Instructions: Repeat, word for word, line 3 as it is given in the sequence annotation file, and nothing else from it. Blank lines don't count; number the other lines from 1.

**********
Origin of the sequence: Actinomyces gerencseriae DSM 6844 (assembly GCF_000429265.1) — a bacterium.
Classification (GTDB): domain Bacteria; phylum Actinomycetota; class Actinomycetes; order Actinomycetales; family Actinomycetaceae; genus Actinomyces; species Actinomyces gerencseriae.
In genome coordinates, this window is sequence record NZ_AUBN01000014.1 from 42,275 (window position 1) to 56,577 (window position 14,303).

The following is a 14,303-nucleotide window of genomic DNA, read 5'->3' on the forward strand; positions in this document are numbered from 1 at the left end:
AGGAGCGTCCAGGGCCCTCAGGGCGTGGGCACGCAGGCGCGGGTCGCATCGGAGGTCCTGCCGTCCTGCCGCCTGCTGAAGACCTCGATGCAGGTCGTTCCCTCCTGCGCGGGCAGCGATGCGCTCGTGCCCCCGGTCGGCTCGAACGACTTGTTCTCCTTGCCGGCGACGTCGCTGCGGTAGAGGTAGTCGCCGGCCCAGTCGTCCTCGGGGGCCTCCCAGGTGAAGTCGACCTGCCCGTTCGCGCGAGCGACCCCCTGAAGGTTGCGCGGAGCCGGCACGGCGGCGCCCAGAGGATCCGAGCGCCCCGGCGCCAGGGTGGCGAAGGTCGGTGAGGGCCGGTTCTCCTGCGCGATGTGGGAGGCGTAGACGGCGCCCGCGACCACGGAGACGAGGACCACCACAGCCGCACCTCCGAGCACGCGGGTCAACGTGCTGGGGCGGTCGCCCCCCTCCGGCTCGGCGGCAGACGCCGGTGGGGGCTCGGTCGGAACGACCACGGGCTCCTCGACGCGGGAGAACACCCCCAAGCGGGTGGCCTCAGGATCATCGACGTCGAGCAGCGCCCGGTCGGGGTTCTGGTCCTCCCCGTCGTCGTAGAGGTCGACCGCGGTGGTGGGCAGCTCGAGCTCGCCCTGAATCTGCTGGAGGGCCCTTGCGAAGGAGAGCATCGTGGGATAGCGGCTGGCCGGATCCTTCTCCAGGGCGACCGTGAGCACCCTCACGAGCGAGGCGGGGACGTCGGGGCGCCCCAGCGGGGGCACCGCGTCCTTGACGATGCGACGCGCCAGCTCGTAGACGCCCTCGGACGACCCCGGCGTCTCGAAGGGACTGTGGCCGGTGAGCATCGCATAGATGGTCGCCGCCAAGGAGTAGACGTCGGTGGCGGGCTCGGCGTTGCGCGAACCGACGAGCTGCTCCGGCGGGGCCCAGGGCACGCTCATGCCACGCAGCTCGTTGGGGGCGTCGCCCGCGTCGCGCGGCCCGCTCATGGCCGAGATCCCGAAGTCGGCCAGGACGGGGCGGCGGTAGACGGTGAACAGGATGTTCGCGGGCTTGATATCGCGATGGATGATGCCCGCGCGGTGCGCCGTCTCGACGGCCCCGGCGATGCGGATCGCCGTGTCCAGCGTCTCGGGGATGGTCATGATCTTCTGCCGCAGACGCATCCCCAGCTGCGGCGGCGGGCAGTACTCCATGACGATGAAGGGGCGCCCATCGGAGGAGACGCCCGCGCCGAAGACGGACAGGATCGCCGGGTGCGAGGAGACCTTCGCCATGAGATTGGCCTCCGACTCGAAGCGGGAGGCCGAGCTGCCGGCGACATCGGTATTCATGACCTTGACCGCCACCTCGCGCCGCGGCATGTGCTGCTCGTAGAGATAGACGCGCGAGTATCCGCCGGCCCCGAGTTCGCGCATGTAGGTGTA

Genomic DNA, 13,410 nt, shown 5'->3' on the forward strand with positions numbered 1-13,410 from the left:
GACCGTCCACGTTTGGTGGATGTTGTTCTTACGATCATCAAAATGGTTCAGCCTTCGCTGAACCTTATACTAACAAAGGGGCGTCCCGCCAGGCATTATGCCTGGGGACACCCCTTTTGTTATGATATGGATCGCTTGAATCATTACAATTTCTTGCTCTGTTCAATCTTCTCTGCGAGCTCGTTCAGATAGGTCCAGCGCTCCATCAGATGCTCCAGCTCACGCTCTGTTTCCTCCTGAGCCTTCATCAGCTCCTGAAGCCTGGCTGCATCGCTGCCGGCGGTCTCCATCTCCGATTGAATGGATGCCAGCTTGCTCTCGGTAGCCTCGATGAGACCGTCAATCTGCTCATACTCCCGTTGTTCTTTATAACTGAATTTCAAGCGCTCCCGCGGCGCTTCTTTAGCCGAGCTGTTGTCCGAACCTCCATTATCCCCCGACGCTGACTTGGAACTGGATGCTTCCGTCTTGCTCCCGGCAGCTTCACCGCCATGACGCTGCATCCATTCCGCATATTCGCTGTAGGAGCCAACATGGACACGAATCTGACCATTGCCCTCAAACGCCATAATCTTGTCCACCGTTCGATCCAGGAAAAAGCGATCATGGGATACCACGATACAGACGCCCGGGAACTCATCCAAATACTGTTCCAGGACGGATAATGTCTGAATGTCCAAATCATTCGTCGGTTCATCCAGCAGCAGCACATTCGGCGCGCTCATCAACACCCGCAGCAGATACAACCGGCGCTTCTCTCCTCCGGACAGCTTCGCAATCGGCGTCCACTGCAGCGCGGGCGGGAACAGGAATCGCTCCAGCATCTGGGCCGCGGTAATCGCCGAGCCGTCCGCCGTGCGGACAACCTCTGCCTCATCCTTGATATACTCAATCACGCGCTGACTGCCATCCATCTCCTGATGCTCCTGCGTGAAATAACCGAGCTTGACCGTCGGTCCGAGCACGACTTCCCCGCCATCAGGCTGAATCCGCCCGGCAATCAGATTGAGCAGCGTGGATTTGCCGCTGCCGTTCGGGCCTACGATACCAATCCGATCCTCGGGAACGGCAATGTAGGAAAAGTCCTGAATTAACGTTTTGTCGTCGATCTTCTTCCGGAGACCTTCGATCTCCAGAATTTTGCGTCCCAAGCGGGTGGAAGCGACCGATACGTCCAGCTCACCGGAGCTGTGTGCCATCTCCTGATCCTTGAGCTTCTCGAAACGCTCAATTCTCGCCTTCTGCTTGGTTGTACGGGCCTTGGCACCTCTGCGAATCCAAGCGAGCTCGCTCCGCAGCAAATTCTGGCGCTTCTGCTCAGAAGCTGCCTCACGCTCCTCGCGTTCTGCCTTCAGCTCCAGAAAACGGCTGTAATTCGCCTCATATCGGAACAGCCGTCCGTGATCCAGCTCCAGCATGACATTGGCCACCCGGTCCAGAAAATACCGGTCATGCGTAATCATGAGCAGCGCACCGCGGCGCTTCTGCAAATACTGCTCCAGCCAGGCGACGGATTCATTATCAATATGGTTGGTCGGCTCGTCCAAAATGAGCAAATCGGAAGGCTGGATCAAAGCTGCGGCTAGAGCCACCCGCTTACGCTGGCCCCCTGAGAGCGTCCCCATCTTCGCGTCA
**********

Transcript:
In genome coordinates, this window is sequence record NZ_AUBN01000014.1 from 42,275 (window position 1) to 56,577 (window position 14,303).